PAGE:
The Color Guard Sword Salute

The Michigan Color Guard has honored several individuals with a sword salute. Our Congressionally sanctioned Color Guard have used the salute as an act of respect. We identify the salute as an Ancient Warrior Salute, which we use to honor individuals for their service. Sword salutes can be traced back several hundred years. The Michigan Color Guard salute comes in the form of four acts.

The Color Guard Commander begins by bringing the Color Guard to attention, then makes the following announcement: “On behalf of the National Society sons of the American Revolution, through its Congressional Charter with the United State of America, we honor (individual's name) and present a Sword Salute.” The Commander commands “Present Arms!”, and the Guardsmen's swords are drawn with the right hand and raised vertically with pummel at chest level, with the blade about six inches from the neck. The edge of the blade faces left and to the right of the right eye. (There follows a five-second pause.)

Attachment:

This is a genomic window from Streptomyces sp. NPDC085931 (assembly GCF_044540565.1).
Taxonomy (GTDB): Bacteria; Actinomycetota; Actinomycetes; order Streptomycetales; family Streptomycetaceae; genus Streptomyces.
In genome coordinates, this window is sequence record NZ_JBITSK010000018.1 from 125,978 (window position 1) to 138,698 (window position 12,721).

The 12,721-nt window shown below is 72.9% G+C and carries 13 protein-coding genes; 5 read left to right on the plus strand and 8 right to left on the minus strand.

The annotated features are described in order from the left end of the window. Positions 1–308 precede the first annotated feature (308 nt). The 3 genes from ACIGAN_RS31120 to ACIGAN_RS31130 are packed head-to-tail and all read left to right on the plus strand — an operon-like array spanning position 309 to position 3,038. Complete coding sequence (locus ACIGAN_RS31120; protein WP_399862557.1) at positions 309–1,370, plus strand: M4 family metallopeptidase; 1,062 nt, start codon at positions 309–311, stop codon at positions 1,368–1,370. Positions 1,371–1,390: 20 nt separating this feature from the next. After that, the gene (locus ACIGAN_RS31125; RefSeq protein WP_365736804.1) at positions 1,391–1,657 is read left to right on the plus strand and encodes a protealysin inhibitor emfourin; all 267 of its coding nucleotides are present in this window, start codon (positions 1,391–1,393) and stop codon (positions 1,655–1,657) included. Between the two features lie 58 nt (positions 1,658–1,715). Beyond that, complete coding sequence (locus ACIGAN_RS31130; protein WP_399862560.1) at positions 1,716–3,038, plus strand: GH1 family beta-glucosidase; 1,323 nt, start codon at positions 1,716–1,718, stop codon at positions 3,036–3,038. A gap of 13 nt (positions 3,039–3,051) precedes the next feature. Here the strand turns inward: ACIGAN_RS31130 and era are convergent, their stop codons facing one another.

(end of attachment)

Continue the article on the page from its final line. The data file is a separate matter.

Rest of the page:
The second command of “Salute!” is issued to the Guardsmen, and in one motion, they remove their hats and steps forward with their right foot and bow. The Guardsmen bow at the waist and their swords are lowered to the right, pointing at the ground at a 45-degree angle, with the tip of the sword about four inches from the ground. The Guardsmen's hats are now lowered to the left with the lining facing the Guardsmen at a 90-degree angle to the ground. (There follows another five-second pause.)

With the third command, “Return!”, the Guardsmen return their hats and bring their swords back to the Present Arms position. (There follows another five-second pause.)

With the fourth command, “Order Arms!”, the Guardsmen return their swords to their scabbards and remain at attention.

There are four important elements that make up the Sword Salute: